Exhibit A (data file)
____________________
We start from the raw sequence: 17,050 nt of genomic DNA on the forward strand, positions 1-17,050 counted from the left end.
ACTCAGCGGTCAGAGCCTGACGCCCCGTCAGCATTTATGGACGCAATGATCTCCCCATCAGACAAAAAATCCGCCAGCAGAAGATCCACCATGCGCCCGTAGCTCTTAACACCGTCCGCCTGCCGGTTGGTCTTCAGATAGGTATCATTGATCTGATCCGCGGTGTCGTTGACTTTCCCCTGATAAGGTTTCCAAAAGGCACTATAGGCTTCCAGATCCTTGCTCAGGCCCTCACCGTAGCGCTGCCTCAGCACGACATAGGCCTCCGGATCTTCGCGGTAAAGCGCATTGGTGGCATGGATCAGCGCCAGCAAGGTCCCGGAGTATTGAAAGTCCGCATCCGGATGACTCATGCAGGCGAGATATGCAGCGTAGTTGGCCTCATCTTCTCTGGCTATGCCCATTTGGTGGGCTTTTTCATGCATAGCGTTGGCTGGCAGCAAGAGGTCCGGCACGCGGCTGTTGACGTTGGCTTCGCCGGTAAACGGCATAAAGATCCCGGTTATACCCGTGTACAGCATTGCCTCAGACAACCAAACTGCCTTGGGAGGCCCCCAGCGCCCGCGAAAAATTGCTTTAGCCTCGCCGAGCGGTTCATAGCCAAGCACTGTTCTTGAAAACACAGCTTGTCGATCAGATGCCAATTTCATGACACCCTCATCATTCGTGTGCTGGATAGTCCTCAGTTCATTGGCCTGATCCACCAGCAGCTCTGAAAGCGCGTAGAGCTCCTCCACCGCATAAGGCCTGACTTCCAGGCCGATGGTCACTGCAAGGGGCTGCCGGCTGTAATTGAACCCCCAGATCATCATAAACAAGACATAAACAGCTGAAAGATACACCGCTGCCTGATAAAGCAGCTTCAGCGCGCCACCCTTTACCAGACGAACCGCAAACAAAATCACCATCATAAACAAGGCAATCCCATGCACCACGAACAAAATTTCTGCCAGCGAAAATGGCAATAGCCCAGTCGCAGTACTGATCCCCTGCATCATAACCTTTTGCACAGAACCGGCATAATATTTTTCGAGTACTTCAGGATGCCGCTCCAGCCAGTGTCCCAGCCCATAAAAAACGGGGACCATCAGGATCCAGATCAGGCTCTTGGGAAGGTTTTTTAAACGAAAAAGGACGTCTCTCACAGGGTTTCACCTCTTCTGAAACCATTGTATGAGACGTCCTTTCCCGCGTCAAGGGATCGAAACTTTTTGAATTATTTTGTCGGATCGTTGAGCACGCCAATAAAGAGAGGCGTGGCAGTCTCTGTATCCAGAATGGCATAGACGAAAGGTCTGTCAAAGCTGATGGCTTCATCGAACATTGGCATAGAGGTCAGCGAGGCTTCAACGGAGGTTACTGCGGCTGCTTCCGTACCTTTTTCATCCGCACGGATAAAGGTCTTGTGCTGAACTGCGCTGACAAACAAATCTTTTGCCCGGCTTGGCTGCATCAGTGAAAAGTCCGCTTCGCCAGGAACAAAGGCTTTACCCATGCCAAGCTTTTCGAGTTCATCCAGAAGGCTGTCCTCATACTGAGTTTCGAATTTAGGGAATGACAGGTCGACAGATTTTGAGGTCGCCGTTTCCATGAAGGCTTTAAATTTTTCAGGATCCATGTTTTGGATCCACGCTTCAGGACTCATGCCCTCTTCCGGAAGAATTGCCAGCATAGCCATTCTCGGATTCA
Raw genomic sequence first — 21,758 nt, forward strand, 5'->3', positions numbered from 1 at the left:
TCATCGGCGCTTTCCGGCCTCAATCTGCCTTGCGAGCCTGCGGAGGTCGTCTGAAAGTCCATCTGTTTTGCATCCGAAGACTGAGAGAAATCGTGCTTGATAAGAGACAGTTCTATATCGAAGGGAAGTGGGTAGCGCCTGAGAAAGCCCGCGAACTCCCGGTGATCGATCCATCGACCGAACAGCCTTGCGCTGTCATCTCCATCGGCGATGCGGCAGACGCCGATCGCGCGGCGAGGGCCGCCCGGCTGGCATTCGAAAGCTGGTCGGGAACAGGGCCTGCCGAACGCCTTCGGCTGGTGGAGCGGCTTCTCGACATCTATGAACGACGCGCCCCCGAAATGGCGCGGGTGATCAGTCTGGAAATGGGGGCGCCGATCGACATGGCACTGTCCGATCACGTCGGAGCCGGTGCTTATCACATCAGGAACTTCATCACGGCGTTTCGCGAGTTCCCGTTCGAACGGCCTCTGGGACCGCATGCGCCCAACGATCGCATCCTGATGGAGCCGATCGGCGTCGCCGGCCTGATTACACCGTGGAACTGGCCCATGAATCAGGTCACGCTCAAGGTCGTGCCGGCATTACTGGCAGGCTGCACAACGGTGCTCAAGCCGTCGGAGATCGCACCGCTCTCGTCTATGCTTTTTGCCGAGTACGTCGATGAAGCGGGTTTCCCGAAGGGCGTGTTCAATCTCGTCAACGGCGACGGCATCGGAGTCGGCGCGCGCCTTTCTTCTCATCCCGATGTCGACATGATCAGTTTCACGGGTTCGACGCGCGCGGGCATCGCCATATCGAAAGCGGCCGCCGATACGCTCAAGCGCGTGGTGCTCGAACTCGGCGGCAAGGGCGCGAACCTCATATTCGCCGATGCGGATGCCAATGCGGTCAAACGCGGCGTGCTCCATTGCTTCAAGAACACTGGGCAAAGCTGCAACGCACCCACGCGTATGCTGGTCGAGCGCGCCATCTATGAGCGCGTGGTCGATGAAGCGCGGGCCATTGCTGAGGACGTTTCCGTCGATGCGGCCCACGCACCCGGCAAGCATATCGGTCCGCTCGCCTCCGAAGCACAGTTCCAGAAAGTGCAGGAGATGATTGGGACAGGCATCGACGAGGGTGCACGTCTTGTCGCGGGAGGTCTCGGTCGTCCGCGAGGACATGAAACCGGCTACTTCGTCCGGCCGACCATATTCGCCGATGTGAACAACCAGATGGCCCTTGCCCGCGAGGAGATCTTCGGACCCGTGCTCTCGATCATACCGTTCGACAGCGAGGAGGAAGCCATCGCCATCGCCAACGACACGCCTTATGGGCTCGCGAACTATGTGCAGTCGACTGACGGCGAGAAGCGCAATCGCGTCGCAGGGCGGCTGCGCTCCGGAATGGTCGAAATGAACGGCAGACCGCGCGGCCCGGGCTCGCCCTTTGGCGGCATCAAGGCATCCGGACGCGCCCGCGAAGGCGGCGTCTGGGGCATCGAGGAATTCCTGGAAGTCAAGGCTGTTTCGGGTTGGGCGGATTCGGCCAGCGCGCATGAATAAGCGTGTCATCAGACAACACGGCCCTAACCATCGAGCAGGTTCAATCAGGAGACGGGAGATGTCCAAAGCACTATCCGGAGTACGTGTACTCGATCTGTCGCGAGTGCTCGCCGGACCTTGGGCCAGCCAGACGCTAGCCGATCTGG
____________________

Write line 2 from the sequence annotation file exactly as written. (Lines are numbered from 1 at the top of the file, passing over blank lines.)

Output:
ACTCAGCGGTCAGAGCCTGACGCCCCGTCAGCATTTATGGACGCAATGATCTCCCCATCAGACAAAAAATCCGCCAGCAGAAGATCCACCATGCGCCCGTAGCTCTTAACACCGTCCGCCTGCCGGTTGGTCTTCAGATAGGTATCATTGATCTGATCCGCGGTGTCGTTGACTTTCCCCTGATAAGGTTTCCAAAAGGCACTATAGGCTTCCAGATCCTTGCTCAGGCCCTCACCGTAGCGCTGCCTCAGCACGACATAGGCCTCCGGATCTTCGCGGTAAAGCGCATTGGTGGCATGGATCAGCGCCAGCAAGGTCCCGGAGTATTGAAAGTCCGCATCCGGATGACTCATGCAGGCGAGATATGCAGCGTAGTTGGCCTCATCTTCTCTGGCTATGCCCATTTGGTGGGCTTTTTCATGCATAGCGTTGGCTGGCAGCAAGAGGTCCGGCACGCGGCTGTTGACGTTGGCTTCGCCGGTAAACGGCATAAAGATCCCGGTTATACCCGTGTACAGCATTGCCTCAGACAACCAAACTGCCTTGGGAGGCCCCCAGCGCCCGCGAAAAATTGCTTTAGCCTCGCCGAGCGGTTCATAGCCAAGCACTGTTCTTGAAAACACAGCTTGTCGATCAGATGCCAATTTCATGACACCCTCATCATTCGTGTGCTGGATAGTCCTCAGTTCATTGGCCTGATCCACCAGCAGCTCTGAAAGCGCGTAGAGCTCCTCCACCGCATAAGGCCTGACTTCCAGGCCGATGGTCACTGCAAGGGGCTGCCGGCTGTAATTGAACCCCCAGATCATCATAAACAAGACATAAACAGCTGAAAGATACACCGCTGCCTGATAAAGCAGCTTCAGCGCGCCACCCTTTACCAGACGAACCGCAAACAAAATCACCATCATAAACAAGGCAATCCCATGCACCACGAACAAAATTTCTGCCAGCGAAAATGGCAATAGCCCAGTCGCAGTACTGATCCCCTGCATCATAACCTTTTGCACAGAACCGGCATAATATTTTTCGAGTACTTCAGGATGCCGCTCCAGCCAGTGTCCCAGCCCATAAAAAACGGGGACCATCAGGATCCAGATCAGGCTCTTGGGAAGGTTTTTTAAACGAAAAAGGACGTCTCTCACAGGGTTTCACCTCTTCTGAAACCATTGTATGAGACGTCCTTTCCCGCGTCAAGGGATCGAAACTTTTTGAATTATTTTGTCGGATCGTTGAGCACGCCAATAAAGAGAGGCGTGGCAGTCTCTGTATCCAGAATGGCATAGACGAAAGGTCTGTCAAAGCTGATGGCTTCATCGAACATTGGCATAGAGGTCAGCGAGGCTTCAACGGAGGTTACTGCGGCTGCTTCCGTACCTTTTTCATCCGCACGGATAAAGGTCTTGTGCTGAACTGCGCTGACAAACAAATCTTTTGCCCGGCTTGGCTGCATCAGTGAAAAGTCCGCTTCGCCAGGAACAAAGGCTTTACCCATGCCAAGCTTTTCGAGTTCATCCAGAAGGCTGTCCTCATACTGAGTTTCGAATTTAGGGAATGACAGGTCGACAGATTTTGAGGTCGCCGTTTCCATGAAGGCTTTAAATTTTTCAGGATCCATGTTTTGGATCCACGCTTCAGGACTCATGCCCTCTTCCGGAAGAATTGCCAGCATAGCCATTCTCGGATTCA